Compared to last and next week, this slate of releases was a bit small, containing 3 rereleases (Zombie, Shana, To Love) along with 2 new releases (Upotte, Bleach set 20).
As before, here’s the rankings up to this week in Aria the Natural part 2, featuring one total copy sold and the majority of days spent ranked 120,000th or higher:
Chart is date, rank, # in stock
The decline in rank seemed to slow down this past week. I would guess that, once you get to the 200,000s, you hit a point where there are a lot more shows that haven’t sold in a while or at all, leading to a slower advancement. At this point, I’m mainly following the ranks to see if the series can drop back into the 70,000-80,000 range with the next purchase that gets made, or if the long drought will have significant effects on the post-purchase rank.
Way back in December, I started a rough, bare-bones look at a bit of publicly available data; US Amazon TV/Movie bestseller list rankings for anime releases. That data collection is mostly done, pending K’s release this Tuesday, and it yielded some potentially interesting nuggets (expect that summary post to happen before this next weekend). Enough so that I plan to do the same at least for the month of March. This is a list of the releases I’ll be tracking over the next 30 days, with their release dates, prices, and initial rankings. All series were accessed via amazon’s upcoming anime releases page.
Two points before the list itself:
-I compiled my February list too early (several titles were only announced for release after I built my list), and missed the opportunity to track some releases that way. Since most titles tracked in the February sample were relatively steady and very low on the list until a week before release (save for Robotics;Notes’ ridiculously discounted edition), I’m going to start tracking monthly rankings approximately one week prior to the first set of releases from now on.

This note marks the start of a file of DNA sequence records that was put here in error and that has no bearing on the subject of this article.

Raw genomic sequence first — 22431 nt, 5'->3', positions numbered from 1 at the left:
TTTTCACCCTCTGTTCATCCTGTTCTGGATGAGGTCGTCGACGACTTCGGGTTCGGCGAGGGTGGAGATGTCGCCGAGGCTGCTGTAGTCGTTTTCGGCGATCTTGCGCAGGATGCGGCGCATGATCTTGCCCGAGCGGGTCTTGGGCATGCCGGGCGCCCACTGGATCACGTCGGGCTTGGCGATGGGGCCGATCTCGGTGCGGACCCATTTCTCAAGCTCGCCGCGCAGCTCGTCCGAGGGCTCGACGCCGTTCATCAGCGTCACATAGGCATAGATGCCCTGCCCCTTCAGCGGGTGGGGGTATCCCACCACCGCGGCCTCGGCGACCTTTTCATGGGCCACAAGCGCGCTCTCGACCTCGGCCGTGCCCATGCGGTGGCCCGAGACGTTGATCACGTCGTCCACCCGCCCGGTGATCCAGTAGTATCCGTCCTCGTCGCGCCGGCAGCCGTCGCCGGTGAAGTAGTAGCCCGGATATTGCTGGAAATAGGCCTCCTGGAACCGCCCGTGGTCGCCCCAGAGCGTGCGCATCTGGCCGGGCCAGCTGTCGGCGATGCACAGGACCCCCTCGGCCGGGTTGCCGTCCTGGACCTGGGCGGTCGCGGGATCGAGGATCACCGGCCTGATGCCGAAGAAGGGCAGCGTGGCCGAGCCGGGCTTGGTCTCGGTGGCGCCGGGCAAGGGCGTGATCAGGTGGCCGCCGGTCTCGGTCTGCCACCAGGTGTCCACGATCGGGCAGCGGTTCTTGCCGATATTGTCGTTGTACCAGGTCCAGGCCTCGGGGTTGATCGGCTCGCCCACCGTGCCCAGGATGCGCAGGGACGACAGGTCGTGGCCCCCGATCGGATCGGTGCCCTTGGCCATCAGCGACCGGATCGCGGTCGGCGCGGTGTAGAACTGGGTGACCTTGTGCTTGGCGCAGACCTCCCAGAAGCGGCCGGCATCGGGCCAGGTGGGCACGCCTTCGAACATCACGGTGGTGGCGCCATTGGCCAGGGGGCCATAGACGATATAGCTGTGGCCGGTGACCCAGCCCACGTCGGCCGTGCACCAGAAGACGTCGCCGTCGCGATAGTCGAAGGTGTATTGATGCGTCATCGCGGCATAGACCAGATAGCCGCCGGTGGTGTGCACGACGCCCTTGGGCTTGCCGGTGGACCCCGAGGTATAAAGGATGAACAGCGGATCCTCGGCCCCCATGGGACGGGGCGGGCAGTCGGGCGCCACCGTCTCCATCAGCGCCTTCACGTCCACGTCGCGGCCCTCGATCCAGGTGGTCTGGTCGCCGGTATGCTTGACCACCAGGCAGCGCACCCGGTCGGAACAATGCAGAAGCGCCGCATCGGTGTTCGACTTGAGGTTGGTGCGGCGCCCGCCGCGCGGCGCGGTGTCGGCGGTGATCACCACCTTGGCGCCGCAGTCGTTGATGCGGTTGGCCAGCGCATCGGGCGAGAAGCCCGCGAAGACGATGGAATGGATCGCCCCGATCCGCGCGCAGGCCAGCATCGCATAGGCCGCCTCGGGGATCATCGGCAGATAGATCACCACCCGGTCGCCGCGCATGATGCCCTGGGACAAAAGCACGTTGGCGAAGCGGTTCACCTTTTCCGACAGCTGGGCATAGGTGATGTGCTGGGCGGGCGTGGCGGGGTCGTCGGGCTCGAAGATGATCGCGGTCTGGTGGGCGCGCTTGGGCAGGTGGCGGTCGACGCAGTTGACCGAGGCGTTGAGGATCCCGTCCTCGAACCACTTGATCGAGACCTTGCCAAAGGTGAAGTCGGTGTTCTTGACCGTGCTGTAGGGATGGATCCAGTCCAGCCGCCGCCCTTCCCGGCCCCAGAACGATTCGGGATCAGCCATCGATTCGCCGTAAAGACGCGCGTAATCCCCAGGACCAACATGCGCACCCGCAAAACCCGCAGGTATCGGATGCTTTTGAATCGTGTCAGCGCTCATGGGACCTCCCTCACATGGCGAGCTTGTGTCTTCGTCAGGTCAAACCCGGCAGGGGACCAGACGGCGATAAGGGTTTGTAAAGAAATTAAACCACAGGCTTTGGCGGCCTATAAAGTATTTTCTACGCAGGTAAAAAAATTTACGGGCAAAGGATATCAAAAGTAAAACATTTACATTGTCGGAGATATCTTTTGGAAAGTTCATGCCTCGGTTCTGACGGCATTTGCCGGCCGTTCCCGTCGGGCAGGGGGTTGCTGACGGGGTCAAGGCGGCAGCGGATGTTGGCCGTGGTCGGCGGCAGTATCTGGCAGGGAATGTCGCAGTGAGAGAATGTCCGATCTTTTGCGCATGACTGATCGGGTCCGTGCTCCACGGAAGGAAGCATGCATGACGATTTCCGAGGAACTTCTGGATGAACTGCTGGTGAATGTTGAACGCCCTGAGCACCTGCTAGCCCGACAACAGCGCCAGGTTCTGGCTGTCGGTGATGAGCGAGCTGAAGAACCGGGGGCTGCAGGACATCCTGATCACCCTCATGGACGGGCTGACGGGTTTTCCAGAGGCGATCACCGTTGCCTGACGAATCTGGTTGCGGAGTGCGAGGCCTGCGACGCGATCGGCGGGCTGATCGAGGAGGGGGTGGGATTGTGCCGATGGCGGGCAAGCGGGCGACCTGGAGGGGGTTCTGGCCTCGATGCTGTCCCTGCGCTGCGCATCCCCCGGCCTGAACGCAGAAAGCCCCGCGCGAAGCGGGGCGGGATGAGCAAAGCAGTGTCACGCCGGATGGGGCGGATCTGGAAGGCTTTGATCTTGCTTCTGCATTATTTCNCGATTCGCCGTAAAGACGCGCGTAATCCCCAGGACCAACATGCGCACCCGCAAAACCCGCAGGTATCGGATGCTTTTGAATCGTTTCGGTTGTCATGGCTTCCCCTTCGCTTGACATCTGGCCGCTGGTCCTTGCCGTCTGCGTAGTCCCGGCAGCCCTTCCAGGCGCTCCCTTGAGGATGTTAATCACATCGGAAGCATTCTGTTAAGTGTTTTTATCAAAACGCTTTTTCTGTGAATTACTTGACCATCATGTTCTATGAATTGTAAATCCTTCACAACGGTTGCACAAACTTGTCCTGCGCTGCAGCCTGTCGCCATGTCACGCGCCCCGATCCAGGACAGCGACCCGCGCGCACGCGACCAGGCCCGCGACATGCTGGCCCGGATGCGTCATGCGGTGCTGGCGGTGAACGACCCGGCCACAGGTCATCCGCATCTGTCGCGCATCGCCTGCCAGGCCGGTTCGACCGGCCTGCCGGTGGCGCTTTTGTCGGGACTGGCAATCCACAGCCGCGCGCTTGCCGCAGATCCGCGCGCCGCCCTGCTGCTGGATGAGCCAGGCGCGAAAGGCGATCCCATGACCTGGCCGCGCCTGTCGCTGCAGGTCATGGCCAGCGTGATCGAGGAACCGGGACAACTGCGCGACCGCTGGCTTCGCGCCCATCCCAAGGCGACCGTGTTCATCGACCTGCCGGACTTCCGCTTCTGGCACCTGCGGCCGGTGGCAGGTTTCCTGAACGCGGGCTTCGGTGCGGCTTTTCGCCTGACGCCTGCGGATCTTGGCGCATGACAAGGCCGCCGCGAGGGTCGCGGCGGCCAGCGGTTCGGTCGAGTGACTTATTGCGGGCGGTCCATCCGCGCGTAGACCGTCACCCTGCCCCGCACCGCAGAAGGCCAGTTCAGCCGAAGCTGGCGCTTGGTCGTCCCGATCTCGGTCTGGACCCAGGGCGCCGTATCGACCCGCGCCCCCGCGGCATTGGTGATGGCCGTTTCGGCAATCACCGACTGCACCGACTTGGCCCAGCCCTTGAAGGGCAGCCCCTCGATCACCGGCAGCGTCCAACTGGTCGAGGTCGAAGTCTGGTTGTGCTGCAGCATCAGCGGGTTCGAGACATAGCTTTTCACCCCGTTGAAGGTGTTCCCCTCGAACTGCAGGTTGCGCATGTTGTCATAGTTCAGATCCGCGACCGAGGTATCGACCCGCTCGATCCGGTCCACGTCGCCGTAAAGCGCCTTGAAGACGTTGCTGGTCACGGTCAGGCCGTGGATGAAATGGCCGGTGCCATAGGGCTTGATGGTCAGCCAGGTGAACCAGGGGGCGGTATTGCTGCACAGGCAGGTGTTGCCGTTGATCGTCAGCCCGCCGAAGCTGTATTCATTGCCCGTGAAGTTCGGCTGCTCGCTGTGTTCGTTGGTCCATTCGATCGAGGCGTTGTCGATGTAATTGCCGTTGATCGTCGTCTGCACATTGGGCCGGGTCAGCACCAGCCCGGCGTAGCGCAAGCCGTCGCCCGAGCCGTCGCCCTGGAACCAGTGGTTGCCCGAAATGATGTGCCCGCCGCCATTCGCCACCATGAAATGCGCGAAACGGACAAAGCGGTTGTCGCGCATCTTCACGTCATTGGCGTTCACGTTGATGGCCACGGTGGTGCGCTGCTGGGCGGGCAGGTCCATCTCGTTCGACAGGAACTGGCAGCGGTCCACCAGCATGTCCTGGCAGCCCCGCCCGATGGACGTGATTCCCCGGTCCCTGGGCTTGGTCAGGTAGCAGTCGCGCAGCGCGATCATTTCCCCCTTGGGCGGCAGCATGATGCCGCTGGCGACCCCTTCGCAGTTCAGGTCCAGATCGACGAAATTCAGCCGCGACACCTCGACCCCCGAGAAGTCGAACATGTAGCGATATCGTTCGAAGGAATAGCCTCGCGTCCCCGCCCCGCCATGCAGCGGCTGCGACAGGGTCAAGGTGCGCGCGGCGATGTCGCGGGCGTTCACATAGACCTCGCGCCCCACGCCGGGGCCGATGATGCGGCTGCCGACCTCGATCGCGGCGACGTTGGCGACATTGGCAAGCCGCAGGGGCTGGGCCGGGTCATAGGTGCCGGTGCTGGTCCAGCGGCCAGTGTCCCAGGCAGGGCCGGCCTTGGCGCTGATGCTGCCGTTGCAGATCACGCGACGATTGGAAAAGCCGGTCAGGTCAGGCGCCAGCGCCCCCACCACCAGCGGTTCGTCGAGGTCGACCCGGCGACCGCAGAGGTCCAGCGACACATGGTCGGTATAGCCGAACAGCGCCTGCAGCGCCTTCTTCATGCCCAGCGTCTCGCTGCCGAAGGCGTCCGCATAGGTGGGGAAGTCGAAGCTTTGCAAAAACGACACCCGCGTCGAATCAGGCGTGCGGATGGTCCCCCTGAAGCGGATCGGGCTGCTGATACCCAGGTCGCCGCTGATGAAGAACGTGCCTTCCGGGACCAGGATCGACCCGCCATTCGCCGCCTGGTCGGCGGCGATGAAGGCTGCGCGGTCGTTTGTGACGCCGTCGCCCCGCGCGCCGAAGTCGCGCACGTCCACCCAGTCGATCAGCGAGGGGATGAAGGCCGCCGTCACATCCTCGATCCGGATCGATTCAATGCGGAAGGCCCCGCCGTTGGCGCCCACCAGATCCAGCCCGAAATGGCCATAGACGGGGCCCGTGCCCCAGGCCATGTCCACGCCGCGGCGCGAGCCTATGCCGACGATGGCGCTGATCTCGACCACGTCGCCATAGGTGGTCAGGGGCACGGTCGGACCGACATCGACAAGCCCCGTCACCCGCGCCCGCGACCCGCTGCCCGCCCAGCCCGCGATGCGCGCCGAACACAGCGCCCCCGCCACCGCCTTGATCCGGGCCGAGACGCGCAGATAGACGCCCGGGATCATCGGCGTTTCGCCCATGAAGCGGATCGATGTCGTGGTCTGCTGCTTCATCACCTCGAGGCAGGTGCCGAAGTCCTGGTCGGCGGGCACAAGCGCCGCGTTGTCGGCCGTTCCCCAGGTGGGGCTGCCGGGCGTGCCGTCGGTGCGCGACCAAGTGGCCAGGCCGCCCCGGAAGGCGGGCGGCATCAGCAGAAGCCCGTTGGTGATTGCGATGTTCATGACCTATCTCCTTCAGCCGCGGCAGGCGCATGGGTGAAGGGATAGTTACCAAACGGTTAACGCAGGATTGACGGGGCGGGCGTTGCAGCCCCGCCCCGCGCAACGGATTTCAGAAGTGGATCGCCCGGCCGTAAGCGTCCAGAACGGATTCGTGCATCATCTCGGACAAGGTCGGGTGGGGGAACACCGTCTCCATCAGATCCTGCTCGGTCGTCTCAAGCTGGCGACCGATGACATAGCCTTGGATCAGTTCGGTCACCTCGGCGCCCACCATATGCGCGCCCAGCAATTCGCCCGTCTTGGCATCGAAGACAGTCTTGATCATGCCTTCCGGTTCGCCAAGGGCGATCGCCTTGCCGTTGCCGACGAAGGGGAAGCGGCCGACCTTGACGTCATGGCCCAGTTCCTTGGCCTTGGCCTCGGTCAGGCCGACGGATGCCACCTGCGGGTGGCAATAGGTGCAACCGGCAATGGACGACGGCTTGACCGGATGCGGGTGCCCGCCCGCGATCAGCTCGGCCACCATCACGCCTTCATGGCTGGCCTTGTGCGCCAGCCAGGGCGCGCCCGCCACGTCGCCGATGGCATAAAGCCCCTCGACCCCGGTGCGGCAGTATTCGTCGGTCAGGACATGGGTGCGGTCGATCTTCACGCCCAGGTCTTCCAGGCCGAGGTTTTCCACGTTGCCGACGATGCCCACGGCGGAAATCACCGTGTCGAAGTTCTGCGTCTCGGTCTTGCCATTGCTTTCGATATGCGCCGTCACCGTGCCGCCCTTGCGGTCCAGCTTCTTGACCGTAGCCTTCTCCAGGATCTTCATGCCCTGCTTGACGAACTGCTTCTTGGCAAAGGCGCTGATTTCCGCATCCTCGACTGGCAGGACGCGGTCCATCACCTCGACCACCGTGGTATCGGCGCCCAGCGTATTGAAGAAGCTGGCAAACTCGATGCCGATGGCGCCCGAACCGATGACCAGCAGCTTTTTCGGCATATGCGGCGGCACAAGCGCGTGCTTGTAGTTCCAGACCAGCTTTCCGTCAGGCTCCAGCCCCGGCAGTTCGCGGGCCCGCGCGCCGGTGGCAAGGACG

-The price I note is the series’ MSRP price. If the series becomes listed at more than 50% off that price at any time during the amazon solicitation, I will note that both now and during the final analysis. The February part 1 release of Robotics;Notes had such a discount.
Update 2 (July 15, 2014): New, more accurate data is here.
Update (Jul 1, 2014): This post doesn’t measure releases in 2-week totals, which turns out to be a huge deal in many, many cases. I’m currently working on an updated version of both this and the 2011 data. Just be aware of that before citing the data from here regarding any one show.
By all rights, a 30-series sample like the one I had for 2011 was enough to get most of the relevant information regarding how anime boosted manga sales. However, during that analysis, I bumped into an incidental correlation, myanimelist ranking versus gain in manga sales, that was far too juicy to ignore. If that correlation is real, it points to a very tangible link between the Japanese mainstream community (who have enough disposable income for manga but not for anime) and the English-speaking online community (who generally pay a comparable pittance, if anything, for the anime they watch). But I couldn’t be sure from just the 2011 data, since that was the sample that gave rise to the theory. So I did what any good researcher would do, and pulled another year worth of data to see how things would match up. The results can be found on this spreadsheet, and are sorted in order of descending myanimelist rank below.